This gubernatorial candidate tried to hypnotize people into voting for him

Originally published at:


seems like a standard 70’s era gag to me.

Edit to add this gem from a year later as reported by the AP

By GREG MacARTHUR Associated Press Writer ATLANTA (AP) - Dec 7 1979
It could be the first political convention where one candidate says his running mate is God and the campaign of another is based on mass hypnotism

“There will be some nuts here,” said Nick Belluso. organizer of the first Presidential Kookie Candidate Convention “I just hope the press doesn’t dwell on them.” But Belluso, himself a candidate for president, insists that all who show up for Saturday’s convention are legal candidates for the nation’s highest office, having registered with the Federal Elections Commission.

Belluso, who filmed a television campaign commercial two years ago in which a hypnotist urged voters to elect him governor of Georgia, said there are more than 100 such little-known candidates for president this year, and 30 of them have promised to come to the convention. Space for the affair has been reserved at the Rheingarten Ballroom, a converted Atlanta supermarket, and Belluso said he has spent $2,000 promoting the affair.

“The candidates will be introduced and then they’ll each get to give their pitch,” the 57-year-old investment counselor said in an interview this week. “There will be no time limit on what they say,” he added. "But if people start throwing cabbage, they’d better get off the stage.’’

Belluso said some of the candidates who will come to the convention include John Graham, an Arkansas restaurant owner running under the banner of the Little People’s Party; Donald Badgley, a bearded, shepherd’s crook-carrying North Carolinian running because of a “vision, from God;” and Earl V. “Blackjack” Stevens of Lebanon, Mo., who claims to have raised $6.5 million for his campaign. Graham, in an interview from his home in Fort Smith, said he decided to run for office because “people coming to my restaurant said, ‘why don’t you do something about the government.’” There is no doubt in mind that I’m going to Washington, D.C., because I’ve’got something behind me that nobody understands God himself," he said. "I talk to him every day and he tells me, 'Go on, Graham. You can do it, "

Belluso said some of the candidates “are running as a gimmick,” but he insisted that many are “sincere and have been shut out of the political process by the party bosses and the press.” “I decided to use the word kookie because I knew it would draw the media,” Belluso said. “They’ll come out to see the freaks, but I think they’ll discover that some of these candidates really have something to offer.”

One network television show, NBC’s “Real People,” will film the convention, according to Judy Scott in Los Angeles, an assistant to the show’s producer. That delights Belluso, who said the theme for his convention is “be a kook, the clowns have run things long enough.”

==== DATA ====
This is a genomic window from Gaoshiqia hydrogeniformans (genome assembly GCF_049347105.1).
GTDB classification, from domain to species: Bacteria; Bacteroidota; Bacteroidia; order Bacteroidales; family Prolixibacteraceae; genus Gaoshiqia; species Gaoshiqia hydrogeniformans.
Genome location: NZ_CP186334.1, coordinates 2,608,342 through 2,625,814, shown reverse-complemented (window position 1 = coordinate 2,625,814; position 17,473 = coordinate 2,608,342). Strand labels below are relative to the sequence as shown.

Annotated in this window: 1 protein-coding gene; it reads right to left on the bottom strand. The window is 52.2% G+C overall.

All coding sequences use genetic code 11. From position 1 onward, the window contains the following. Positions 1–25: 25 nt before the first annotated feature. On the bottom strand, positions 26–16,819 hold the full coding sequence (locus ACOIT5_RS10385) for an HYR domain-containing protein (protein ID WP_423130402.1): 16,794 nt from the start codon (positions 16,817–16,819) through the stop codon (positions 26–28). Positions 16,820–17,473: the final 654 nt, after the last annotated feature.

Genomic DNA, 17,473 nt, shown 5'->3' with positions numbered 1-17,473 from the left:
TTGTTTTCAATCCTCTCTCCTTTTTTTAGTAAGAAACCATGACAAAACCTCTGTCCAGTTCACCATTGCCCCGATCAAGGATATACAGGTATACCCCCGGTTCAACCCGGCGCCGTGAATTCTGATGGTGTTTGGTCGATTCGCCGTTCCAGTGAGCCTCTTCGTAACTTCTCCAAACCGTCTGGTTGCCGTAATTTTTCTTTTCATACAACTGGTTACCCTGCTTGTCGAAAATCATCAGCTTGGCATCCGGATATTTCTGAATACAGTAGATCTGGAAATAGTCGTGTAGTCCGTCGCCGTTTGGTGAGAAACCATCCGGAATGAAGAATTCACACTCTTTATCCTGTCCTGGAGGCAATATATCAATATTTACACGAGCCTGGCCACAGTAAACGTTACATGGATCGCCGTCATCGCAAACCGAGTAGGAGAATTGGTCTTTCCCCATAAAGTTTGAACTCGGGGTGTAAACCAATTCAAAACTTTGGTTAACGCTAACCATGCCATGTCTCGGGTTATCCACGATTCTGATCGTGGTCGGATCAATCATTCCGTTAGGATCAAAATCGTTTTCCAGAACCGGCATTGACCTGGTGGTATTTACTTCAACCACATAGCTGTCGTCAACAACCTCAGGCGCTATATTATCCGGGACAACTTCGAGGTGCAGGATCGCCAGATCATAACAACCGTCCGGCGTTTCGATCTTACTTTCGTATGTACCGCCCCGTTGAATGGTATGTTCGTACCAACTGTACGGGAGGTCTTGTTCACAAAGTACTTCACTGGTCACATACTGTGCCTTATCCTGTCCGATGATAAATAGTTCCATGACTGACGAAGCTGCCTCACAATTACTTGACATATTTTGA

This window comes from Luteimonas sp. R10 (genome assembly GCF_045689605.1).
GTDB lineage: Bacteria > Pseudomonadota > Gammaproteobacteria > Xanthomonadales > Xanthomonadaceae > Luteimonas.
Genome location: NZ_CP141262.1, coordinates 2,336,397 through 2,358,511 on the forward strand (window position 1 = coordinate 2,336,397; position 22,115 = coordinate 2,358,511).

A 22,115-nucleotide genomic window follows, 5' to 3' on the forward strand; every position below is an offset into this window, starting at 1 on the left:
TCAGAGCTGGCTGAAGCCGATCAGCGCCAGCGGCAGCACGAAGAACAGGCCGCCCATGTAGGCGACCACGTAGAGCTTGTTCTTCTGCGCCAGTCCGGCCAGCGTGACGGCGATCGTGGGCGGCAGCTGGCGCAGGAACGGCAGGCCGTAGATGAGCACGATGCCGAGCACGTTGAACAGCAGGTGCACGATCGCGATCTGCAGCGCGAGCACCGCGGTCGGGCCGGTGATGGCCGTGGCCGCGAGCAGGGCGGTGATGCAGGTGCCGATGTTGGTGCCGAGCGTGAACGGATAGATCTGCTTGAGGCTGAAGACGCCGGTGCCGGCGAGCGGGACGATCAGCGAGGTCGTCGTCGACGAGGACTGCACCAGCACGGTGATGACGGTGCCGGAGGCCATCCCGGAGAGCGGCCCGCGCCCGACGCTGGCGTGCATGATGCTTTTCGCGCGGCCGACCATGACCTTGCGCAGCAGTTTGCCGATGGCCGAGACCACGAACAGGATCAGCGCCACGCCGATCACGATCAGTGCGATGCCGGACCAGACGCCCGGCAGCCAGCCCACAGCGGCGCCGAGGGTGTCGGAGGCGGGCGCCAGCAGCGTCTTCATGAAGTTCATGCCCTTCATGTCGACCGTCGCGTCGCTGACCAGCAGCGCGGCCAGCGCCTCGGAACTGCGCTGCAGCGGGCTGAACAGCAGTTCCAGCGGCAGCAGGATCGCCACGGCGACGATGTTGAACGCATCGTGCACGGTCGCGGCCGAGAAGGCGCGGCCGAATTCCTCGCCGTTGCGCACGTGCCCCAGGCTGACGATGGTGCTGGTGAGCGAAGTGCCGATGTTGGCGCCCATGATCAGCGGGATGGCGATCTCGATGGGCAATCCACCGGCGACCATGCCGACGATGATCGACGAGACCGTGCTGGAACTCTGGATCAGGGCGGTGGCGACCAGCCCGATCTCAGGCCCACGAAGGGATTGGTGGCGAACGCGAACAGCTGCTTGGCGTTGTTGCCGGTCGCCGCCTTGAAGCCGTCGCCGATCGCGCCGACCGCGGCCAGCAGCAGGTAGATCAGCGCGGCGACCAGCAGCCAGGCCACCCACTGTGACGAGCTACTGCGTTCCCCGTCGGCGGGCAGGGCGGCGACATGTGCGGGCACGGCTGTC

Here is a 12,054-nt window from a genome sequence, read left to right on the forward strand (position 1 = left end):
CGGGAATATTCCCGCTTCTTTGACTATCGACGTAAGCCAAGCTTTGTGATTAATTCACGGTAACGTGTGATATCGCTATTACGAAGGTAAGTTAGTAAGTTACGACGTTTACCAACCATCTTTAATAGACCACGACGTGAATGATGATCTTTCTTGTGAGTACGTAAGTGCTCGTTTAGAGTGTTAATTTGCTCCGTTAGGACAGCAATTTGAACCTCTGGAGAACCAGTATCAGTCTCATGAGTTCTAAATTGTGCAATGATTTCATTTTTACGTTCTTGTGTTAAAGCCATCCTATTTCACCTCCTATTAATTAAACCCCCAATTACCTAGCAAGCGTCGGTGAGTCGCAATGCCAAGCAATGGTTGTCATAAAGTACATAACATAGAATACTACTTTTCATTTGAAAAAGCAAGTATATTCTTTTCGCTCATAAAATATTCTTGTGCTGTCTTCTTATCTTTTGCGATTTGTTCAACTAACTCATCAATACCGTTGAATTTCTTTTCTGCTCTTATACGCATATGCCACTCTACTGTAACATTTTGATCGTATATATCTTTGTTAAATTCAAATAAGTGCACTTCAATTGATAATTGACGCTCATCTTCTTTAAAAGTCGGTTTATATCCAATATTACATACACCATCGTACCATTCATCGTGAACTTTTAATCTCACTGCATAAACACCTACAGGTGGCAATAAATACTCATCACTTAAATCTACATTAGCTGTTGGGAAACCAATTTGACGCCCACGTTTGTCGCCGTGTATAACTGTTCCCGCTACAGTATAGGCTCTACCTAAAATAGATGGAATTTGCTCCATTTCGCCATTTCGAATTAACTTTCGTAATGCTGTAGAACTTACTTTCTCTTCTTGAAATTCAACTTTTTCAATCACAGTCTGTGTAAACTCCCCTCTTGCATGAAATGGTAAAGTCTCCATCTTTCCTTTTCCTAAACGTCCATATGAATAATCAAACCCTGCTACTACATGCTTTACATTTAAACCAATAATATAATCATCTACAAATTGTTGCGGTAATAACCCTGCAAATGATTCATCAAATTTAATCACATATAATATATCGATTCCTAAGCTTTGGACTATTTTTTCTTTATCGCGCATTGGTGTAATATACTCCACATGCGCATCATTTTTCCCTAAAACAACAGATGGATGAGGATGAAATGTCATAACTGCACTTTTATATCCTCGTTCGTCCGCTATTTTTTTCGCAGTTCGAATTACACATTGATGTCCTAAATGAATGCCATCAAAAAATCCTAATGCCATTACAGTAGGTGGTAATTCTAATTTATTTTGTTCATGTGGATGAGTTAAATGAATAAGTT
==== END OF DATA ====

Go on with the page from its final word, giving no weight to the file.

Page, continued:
Obligatory Frinkiac.


:frowning: He was too Kookie for Court

1 Like

Most politicians try to hypnotizing voters w/free things. At least this guy was up front about it.


Fun fact, broadcast regulations forbid hypnotism from being shown on TV in the UK (whether in ads or regular programming), and the Hypnotism Act 1952 forbids any public hypnotism without a license. There was a time when some people, notably Aldous Huxley, took the idea of political hypnosis pretty seriously.

It’s actually kind of interesting that it’s become such a non-concern. I guess, now that we’re so used to talking about psychology and marketing tricks and cult brainwashing and what not, hypnotism no longer seems like magic, so we don’t worry about being enslaved by a spinning disc in fifties B-movie fashion.

But the crazy thing there is – OK, stage hypnotism isn’t magic – but it still works. People can, in fact, easily manipulate other people into doing crazy things. It’s almost like we’ve decided that as long as we acknowledge that fact, we can just ignore its implications.


They always say “hypnotized people will never do anything against their will!” but I don’t know which is scarier: the notion that people are doing these things against their will, or that they are doing these stupid things voluntarily.




dilbert guy / this guy 2020




Hypnotism is not something you should just mess around with.


That show has been going downhill since season three!

1 Like

Look into my eyes, look into the eyes, the eyes, the eyes, not around the eyes, don’t look around the eyes, look into my eyes… (clicks) you’re under, VOTE FOR ME, 3, 2, 1, you’re back in the room.

1 Like

God, people are so stupid.

1 Like

See also: most Japanese game shows.

“I’ve never been to Branson”

Except for the ones who hypnotise people with the idea that tax cuts will make them better off.

Looks at British and US politicians

So that would be most of them, not the “free” things ones (who in my experience are up front about things not being free and needing taxes to fund them)

1 Like

Mr. Toad's Wild Ride in Swirl-O-Vision

This topic was automatically closed after 5 days. New replies are no longer allowed.